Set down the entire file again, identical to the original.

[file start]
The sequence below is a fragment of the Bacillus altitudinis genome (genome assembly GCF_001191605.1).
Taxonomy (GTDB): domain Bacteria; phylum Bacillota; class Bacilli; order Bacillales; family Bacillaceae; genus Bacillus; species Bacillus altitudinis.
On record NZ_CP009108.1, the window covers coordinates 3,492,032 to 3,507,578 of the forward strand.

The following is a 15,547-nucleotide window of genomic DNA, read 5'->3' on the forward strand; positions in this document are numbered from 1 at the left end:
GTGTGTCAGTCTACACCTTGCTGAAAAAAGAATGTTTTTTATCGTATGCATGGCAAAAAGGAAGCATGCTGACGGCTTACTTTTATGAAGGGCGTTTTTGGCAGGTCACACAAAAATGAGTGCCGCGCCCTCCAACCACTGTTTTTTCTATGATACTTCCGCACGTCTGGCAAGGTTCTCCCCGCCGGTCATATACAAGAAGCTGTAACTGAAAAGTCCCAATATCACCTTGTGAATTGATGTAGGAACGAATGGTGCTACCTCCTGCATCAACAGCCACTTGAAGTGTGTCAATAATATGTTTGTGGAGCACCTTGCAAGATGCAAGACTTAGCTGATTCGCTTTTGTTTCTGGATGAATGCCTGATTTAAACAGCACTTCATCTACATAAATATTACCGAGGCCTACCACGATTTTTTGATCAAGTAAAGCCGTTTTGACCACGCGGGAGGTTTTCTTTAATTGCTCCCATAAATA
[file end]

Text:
The sequence below is a fragment of the Bacillus altitudinis genome (genome assembly GCF_001191605.1).
Taxonomy (GTDB): domain Bacteria; phylum Bacillota; class Bacilli; order Bacillales; family Bacillaceae; genus Bacillus; species Bacillus altitudinis.
On record NZ_CP009108.1, the window covers coordinates 3,492,032 to 3,507,578 of the forward strand.

The following is a 15,547-nucleotide window of genomic DNA, read 5'->3' on the forward strand; positions in this document are numbered from 1 at the left end:
GTGTGTCAGTCTACACCTTGCTGAAAAAAGAATGTTTTTTATCGTATGCATGGCAAAAAGGAAGCATGCTGACGGCTTACTTTTATGAAGGGCGTTTTTGGCAGGTCACACAAAAATGAGTGCCGCGCCCTCCAACCACTGTTTTTTCTATGATACTTCCGCACGTCTGGCAAGGTTCTCCCCGCCGGTCATATACAAGAAGCTGTAACTGAAAAGTCCCAATATCACCTTGTGAATTGATGTAGGAACGAATGGTGCTACCTCCTGCATCAACAGCCACTTGAAGTGTGTCAATAATATGTTTGTGGAGCACCTTGCAAGATGCAAGACTTAGCTGATTCGCTTTTGTTTCTGGATGAATGCCTGATTTAAACAGCACTTCATCTACATAAATATTACCGAGGCCTACCACGATTTTTTGATCAAGTAAAGCCGTTTTGACCACGCGGGAGGTTTTCTTTAATTGCTCCCATAAATA